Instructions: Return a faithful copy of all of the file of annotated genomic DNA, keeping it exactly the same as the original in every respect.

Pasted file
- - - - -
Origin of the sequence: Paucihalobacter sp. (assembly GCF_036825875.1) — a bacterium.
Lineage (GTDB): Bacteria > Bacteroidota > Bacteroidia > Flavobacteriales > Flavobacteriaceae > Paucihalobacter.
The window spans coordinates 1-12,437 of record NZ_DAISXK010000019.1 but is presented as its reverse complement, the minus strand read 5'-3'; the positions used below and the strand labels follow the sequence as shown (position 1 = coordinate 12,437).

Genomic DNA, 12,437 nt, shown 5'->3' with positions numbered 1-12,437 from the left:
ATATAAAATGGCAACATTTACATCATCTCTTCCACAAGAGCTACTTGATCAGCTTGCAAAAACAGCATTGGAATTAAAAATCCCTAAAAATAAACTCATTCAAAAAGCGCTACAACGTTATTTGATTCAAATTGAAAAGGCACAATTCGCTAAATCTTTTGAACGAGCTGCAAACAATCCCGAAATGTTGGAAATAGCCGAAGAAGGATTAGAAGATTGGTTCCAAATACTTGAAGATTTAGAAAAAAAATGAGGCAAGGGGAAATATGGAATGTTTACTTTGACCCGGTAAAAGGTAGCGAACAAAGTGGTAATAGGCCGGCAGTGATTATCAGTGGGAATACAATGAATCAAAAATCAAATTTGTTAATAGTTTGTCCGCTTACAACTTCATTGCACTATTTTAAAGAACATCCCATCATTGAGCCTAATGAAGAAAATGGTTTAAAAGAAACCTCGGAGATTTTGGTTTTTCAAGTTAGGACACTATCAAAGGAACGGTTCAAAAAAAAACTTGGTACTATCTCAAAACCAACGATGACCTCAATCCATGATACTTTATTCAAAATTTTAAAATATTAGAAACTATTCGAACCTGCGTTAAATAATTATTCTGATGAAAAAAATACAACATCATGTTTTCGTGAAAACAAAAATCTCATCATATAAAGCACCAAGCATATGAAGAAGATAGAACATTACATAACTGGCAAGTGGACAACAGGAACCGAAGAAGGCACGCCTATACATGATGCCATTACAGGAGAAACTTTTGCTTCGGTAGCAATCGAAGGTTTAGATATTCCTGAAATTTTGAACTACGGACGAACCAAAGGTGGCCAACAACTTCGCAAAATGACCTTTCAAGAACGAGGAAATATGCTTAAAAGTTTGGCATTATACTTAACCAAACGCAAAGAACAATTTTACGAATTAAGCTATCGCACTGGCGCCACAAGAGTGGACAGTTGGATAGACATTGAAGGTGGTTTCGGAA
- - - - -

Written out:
Origin of the sequence: Paucihalobacter sp. (assembly GCF_036825875.1) — a bacterium.
Lineage (GTDB): Bacteria > Bacteroidota > Bacteroidia > Flavobacteriales > Flavobacteriaceae > Paucihalobacter.
The window spans coordinates 1-12,437 of record NZ_DAISXK010000019.1 but is presented as its reverse complement, the minus strand read 5'-3'; the positions used below and the strand labels follow the sequence as shown (position 1 = coordinate 12,437).

Genomic DNA, 12,437 nt, shown 5'->3' with positions numbered 1-12,437 from the left:
ATATAAAATGGCAACATTTACATCATCTCTTCCACAAGAGCTACTTGATCAGCTTGCAAAAACAGCATTGGAATTAAAAATCCCTAAAAATAAACTCATTCAAAAAGCGCTACAACGTTATTTGATTCAAATTGAAAAGGCACAATTCGCTAAATCTTTTGAACGAGCTGCAAACAATCCCGAAATGTTGGAAATAGCCGAAGAAGGATTAGAAGATTGGTTCCAAATACTTGAAGATTTAGAAAAAAAATGAGGCAAGGGGAAATATGGAATGTTTACTTTGACCCGGTAAAAGGTAGCGAACAAAGTGGTAATAGGCCGGCAGTGATTATCAGTGGGAATACAATGAATCAAAAATCAAATTTGTTAATAGTTTGTCCGCTTACAACTTCATTGCACTATTTTAAAGAACATCCCATCATTGAGCCTAATGAAGAAAATGGTTTAAAAGAAACCTCGGAGATTTTGGTTTTTCAAGTTAGGACACTATCAAAGGAACGGTTCAAAAAAAAACTTGGTACTATCTCAAAACCAACGATGACCTCAATCCATGATACTTTATTCAAAATTTTAAAATATTAGAAACTATTCGAACCTGCGTTAAATAATTATTCTGATGAAAAAAATACAACATCATGTTTTCGTGAAAACAAAAATCTCATCATATAAAGCACCAAGCATATGAAGAAGATAGAACATTACATAACTGGCAAGTGGACAACAGGAACCGAAGAAGGCACGCCTATACATGATGCCATTACAGGAGAAACTTTTGCTTCGGTAGCAATCGAAGGTTTAGATATTCCTGAAATTTTGAACTACGGACGAACCAAAGGTGGCCAACAACTTCGCAAAATGACCTTTCAAGAACGAGGAAATATGCTTAAAAGTTTGGCATTATACTTAACCAAACGCAAAGAACAATTTTACGAATTAAGCTATCGCACTGGCGCCACAAGAGTGGACAGTTGGATAGACATTGAAGGTGGTTTCGGAA